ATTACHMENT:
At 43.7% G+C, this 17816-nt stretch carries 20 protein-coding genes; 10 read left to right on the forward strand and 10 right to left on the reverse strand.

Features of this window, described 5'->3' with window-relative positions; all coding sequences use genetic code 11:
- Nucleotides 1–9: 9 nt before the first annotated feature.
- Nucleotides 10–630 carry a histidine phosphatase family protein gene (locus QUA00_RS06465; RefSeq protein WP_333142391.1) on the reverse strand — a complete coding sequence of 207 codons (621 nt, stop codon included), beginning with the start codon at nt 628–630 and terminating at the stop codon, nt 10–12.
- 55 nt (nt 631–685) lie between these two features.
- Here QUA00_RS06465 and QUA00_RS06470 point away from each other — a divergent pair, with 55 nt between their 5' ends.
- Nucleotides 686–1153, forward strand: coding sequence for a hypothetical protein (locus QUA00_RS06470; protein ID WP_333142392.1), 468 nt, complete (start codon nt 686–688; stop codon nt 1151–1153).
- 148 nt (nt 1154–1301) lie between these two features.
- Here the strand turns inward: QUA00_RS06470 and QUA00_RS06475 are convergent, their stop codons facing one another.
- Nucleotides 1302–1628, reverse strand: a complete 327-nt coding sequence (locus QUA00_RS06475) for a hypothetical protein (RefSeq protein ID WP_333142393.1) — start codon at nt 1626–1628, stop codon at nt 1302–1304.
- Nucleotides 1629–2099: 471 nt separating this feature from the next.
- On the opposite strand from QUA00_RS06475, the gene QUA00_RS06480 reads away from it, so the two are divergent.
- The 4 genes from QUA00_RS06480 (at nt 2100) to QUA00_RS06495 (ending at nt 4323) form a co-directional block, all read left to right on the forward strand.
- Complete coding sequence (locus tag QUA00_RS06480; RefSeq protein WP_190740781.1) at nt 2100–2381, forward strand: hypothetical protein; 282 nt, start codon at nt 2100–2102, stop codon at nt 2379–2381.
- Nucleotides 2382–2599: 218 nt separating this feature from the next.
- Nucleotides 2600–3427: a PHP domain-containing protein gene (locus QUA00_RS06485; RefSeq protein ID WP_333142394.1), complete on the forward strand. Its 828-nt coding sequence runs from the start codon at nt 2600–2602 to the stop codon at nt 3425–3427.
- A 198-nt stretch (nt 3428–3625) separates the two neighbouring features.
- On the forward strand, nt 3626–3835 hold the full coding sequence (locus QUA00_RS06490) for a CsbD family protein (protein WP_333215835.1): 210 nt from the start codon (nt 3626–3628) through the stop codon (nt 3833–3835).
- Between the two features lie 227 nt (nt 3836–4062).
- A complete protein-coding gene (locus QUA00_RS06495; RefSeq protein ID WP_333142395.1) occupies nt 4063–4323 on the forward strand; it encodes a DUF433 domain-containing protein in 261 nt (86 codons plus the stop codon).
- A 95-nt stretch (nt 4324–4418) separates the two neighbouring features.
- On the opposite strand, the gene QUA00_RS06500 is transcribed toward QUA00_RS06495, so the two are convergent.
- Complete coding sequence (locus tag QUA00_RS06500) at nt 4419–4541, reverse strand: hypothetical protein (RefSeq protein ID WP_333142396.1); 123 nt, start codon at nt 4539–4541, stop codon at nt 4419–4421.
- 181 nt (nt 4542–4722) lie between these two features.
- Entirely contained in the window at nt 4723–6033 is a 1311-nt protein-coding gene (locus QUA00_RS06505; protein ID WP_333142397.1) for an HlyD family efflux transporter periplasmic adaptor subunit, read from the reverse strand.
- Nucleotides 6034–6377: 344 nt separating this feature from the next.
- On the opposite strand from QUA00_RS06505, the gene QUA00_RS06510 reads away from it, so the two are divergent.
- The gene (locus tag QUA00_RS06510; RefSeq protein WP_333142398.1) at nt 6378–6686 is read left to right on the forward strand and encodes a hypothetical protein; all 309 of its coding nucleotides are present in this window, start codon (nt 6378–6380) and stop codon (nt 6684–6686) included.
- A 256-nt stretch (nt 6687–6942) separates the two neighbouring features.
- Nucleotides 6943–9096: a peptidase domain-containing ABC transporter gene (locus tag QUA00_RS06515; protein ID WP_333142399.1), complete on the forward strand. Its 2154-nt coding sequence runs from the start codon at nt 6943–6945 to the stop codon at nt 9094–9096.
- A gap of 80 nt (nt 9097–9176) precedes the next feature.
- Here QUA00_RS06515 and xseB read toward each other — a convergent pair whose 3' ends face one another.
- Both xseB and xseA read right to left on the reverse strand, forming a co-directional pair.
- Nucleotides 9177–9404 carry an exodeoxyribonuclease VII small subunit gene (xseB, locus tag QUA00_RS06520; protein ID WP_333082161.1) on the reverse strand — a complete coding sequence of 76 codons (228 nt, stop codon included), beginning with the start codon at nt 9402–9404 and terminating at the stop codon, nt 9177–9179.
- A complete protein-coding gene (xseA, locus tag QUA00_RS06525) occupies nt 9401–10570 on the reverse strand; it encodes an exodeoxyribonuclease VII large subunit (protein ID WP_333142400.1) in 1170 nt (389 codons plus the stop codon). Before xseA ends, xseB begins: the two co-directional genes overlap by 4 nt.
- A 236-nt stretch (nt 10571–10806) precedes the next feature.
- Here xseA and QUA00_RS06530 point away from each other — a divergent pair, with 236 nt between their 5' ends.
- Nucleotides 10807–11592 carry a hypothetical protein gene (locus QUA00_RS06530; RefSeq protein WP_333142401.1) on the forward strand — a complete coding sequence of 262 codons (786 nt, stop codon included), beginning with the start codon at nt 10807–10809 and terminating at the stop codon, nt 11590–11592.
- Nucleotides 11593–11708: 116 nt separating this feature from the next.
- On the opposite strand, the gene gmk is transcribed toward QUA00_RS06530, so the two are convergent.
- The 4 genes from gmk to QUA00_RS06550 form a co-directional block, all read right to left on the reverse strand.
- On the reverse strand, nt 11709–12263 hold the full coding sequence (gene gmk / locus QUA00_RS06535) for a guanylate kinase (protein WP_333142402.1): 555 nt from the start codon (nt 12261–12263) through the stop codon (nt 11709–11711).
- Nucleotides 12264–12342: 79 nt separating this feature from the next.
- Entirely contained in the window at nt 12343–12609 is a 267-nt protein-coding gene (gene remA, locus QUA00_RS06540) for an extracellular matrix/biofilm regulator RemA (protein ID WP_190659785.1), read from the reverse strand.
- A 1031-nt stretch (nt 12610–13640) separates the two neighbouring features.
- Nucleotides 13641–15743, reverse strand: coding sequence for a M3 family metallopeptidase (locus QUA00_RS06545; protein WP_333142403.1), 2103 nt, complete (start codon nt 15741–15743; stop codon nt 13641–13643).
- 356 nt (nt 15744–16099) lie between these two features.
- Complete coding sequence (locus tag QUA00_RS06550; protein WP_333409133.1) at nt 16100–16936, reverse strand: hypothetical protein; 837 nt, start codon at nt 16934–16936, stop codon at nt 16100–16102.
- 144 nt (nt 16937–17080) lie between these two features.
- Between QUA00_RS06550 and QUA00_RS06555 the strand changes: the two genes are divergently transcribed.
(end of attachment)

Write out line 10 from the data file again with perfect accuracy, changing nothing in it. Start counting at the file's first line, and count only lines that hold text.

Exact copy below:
- Nucleotides 1302–1628, reverse strand: a complete 327-nt coding sequence (locus QUA00_RS06475) for a hypothetical protein (RefSeq protein ID WP_333142393.1) — start codon at nt 1626–1628, stop codon at nt 1302–1304.